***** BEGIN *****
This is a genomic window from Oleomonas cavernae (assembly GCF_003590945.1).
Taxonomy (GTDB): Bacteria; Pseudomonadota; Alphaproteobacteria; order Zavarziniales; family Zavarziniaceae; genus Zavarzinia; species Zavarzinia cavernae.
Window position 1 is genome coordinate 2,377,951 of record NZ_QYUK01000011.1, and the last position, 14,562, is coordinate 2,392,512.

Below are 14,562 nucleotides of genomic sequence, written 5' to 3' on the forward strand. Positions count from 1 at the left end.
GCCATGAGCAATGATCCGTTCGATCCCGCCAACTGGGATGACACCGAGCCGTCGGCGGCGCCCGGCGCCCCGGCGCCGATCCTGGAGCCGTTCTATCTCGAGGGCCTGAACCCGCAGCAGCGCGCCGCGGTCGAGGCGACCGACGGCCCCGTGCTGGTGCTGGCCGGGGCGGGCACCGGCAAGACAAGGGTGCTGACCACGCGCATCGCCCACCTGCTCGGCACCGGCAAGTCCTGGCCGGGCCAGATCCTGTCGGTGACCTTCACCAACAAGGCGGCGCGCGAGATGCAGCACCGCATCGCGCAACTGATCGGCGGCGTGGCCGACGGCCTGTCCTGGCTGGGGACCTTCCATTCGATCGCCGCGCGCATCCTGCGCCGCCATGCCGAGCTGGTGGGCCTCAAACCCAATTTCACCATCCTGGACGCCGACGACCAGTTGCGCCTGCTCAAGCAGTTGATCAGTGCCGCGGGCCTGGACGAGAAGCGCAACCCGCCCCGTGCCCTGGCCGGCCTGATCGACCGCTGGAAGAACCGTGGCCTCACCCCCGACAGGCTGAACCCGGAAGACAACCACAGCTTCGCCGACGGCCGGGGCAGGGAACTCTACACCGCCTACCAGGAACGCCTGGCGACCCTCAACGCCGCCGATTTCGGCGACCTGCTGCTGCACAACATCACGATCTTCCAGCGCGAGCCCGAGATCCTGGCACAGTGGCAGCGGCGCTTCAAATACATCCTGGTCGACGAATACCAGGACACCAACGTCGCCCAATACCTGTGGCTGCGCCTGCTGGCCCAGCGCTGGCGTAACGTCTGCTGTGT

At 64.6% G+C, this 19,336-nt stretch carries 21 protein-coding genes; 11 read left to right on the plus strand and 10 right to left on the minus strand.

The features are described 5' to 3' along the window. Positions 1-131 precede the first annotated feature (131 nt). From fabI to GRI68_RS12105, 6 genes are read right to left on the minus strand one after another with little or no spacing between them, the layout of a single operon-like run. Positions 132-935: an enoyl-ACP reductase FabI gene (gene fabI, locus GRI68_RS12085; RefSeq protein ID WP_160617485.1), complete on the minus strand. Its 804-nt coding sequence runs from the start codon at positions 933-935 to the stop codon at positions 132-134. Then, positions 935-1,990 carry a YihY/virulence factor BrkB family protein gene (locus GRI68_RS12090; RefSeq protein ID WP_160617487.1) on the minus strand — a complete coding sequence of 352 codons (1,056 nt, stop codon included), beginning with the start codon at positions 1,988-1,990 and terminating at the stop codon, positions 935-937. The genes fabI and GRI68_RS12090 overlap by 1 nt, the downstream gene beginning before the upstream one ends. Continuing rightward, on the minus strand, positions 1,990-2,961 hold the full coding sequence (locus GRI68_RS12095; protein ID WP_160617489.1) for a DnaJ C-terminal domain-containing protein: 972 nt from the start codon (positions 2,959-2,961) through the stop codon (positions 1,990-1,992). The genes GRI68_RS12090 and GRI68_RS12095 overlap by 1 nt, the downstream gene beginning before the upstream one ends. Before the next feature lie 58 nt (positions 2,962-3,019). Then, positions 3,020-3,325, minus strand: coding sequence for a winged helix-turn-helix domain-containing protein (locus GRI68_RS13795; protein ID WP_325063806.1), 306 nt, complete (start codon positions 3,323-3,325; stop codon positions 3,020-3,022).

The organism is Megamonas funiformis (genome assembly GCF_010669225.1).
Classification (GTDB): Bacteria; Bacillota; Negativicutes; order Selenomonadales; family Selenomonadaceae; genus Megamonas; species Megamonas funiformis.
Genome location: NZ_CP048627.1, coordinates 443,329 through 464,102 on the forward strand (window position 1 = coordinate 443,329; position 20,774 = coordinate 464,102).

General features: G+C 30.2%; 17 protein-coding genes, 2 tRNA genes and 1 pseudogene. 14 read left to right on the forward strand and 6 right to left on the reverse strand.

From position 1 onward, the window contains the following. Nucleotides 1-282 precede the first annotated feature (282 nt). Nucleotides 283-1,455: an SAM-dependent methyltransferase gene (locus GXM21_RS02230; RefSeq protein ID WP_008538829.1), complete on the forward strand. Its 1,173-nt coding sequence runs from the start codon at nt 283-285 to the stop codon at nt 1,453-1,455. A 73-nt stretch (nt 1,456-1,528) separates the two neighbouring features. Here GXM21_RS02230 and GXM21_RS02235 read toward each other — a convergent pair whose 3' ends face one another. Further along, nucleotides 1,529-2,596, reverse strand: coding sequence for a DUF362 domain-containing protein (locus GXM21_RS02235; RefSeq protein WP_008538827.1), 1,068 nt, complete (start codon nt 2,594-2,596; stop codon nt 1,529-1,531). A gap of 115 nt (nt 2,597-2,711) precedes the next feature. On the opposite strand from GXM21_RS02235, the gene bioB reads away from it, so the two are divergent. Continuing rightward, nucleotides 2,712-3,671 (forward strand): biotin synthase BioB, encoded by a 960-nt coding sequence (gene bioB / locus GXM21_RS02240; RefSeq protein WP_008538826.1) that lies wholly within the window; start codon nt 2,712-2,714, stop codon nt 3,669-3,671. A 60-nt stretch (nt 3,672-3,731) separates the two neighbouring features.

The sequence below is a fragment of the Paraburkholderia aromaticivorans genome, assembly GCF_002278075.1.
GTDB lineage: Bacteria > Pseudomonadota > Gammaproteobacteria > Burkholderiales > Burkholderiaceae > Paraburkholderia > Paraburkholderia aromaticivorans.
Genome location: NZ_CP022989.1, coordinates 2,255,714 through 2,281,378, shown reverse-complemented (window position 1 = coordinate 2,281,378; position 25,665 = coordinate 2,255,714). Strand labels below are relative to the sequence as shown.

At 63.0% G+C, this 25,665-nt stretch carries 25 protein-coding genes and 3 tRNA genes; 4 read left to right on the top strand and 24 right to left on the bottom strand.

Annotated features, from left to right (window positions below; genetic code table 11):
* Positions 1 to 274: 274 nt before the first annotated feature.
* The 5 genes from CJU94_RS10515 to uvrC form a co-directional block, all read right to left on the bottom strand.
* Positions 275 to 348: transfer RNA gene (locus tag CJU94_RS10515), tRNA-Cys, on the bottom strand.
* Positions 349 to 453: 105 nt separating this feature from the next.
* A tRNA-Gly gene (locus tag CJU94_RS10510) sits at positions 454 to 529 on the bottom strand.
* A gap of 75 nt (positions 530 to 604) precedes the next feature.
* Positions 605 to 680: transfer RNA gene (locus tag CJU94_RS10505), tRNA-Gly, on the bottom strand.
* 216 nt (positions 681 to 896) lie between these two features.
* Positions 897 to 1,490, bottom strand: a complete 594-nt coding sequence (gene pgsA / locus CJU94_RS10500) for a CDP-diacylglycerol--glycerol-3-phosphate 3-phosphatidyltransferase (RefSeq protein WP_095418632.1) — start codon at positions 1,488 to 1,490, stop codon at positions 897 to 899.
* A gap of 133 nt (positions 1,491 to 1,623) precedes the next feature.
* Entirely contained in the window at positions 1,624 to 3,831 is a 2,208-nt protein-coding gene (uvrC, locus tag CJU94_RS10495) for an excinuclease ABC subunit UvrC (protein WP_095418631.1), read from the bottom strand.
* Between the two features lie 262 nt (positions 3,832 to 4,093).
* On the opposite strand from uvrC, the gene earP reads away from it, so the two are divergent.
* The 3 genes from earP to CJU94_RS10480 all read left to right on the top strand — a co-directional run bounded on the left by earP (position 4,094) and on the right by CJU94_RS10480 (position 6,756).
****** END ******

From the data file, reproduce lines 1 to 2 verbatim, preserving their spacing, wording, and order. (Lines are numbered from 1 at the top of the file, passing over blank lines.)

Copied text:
This is a genomic window from Oleomonas cavernae (assembly GCF_003590945.1).
Taxonomy (GTDB): Bacteria; Pseudomonadota; Alphaproteobacteria; order Zavarziniales; family Zavarziniaceae; genus Zavarzinia; species Zavarzinia cavernae.